World news today: Coronavirus may have been spreading in China since August
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Coronavirus may have been spreading in China since August
The prediction is of Havard Medical School Study based on satellite images of Wuhan hospital parking lots and search engine data, according to New York Post.
The research team used techniques similar to those employed by intelligence agencies to analyze commercial satellite imagery, and “observed a dramatic increase in hospital traffic outside five major Wuhan hospitals beginning late summer and early fall 2019,” head researcher Dr. John Brownstein told ABC News.
Wuhan’s Tianyou Hospital saw 171 cars in its parking lot on Oct. 10, 2018, according to the study’s findings.
A year later, satellite imagery showed that 285 cars were parked there — a 67 percent increase, ABC reported.
Other hospitals saw up to a 90 percent increase in traffic between the two consecutive years, the study found. Wuhan Tongji Medical University saw a spike in mid-September 2019.
At the same time, China also saw a spike in internet searches for symptoms of the virus, including coughs and diarrhea, the researchers found.
Brownstein, chief innovation officer at Boston Children’s Hospital and director of the medical center’s Computational Epidemiology Lab, acknowledged to ABC that the evidence is circumstantial, but does help shed light on the origins of the deadly bug.
Chinese officials did not formally notify the World Health Organization about the brand-new respiratory illness spreading throughout Wuhan until Dec. 31, but US intelligence realized something was happening as early as late November and notified the Pentagon, four sources briefed on the confidential information told the network.
The Harvard study made the case for an even earlier timeline.
“Something was happening in October,” Brownstein told the outlet. “Clearly, there was some level of social disruption taking place well before what was previously identified as the start of the novel coronavirus pandemic.”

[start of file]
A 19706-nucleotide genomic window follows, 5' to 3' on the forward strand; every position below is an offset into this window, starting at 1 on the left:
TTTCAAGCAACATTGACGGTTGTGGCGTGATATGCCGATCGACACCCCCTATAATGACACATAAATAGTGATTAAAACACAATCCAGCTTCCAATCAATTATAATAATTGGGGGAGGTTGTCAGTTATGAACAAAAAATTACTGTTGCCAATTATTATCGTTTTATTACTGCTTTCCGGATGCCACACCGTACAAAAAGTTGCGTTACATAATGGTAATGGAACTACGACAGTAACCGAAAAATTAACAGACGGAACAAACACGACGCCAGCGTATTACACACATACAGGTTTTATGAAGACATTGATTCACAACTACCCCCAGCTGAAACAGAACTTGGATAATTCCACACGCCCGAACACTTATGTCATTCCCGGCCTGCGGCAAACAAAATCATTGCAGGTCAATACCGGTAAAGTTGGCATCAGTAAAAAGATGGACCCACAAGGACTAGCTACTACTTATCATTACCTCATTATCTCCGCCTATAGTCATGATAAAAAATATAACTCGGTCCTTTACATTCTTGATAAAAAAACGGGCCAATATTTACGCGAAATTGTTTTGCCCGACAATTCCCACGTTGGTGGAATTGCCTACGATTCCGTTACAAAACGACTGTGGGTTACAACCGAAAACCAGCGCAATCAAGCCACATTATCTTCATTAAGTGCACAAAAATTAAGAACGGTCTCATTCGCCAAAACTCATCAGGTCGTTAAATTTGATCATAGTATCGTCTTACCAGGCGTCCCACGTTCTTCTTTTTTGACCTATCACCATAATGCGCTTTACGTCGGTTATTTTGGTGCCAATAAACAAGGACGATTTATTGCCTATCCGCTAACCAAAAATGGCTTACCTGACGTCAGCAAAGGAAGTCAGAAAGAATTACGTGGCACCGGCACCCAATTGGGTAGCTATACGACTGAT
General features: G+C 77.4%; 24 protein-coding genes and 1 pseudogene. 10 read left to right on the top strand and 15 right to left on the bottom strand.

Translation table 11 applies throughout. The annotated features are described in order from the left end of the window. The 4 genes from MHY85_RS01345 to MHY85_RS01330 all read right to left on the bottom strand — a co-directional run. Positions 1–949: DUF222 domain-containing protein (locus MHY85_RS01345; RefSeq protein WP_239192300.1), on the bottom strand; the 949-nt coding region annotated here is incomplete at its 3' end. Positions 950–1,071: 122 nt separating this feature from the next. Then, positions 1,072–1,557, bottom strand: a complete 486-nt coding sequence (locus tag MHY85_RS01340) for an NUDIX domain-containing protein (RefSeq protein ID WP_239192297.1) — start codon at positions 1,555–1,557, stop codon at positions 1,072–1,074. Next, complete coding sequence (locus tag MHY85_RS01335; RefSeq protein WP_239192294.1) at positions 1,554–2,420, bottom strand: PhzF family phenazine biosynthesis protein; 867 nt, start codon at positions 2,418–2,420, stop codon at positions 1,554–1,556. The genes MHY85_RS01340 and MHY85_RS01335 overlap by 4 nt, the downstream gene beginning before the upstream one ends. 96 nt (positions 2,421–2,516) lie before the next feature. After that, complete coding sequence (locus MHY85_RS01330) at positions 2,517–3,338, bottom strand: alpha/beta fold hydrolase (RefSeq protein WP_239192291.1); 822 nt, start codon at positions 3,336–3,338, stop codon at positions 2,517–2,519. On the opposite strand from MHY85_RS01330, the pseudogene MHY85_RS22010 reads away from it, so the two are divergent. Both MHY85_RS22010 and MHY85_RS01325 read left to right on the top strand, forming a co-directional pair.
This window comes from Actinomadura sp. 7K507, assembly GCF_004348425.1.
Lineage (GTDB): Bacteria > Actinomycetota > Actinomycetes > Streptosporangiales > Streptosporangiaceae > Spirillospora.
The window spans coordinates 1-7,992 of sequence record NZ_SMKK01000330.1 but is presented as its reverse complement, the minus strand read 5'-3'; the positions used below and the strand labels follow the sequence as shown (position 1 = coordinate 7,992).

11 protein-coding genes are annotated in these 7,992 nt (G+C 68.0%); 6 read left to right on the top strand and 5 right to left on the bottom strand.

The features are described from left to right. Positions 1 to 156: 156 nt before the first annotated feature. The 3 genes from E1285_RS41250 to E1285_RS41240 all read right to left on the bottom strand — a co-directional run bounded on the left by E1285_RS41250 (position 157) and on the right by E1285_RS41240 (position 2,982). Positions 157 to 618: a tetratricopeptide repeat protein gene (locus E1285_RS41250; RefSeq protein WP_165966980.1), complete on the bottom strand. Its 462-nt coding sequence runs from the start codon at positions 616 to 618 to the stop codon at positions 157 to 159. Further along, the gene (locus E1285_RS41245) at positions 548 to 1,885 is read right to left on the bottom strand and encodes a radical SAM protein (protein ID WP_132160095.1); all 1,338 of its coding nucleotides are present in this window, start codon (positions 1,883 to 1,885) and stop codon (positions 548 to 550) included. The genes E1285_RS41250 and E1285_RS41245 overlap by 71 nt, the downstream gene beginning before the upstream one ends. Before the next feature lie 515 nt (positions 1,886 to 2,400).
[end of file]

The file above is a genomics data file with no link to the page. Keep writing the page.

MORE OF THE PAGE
The researchers said the study highlights “the value of novel digital sources for surveillance of emerging pathogens.”
But Chinese Foreign Ministry spokeswoman Hua Chunying dismissed the findings at a Tuesday briefing.
Burundi’s president, Pierre Nkurunziza, dies of heart attack
The government of Burundi on Tuesday announced the “unexpected” death of President Pierre Nkurunziza. He was 55.
Nkurunziza had recently agreed to step down after a 15-year rule characterized by brutal crackdowns and economic stagnation. His chosen successor won an election last month that was marred by irregularities. The official cause of death was cardiac arrest.
According to the country’s constitution, the president of the legislature should take control of the government until the inauguration of election winner Évariste Ndayishimiye, set for Aug. 20.
The government’s statement on Nkurunziza’s death said he had been well enough Saturday to assist during a volleyball match in his home district of Ngozi but was admitted to a hospital in a neighboring district Sunday. His condition improved Sunday night but took a sudden turn Monday when he suffered a heart attack.
|(Photo: The New York Times)|
The statement asked people to remain calm and announced seven days of mourning.
Nkurunziza’s wife, Denise, was airlifted to Nairobi 10 days ago and is being treated for symptoms of the novel coronavirus, according to Kenyan media reports. Health officials in Kenya and Burundi have not commented on whether the president had been tested for the virus, The Washington Post reported.
Coronavirus is surging in Latin America, pushing the region ‘to the limit.’
The outbreak is spreading rapidly in Latin America and the Caribbean, prompting Dr. Carissa F. Etienne, the director of the Pan American Health Organization, to warn on Tuesday that the unfolding crisis had “pushed our region to the limit.”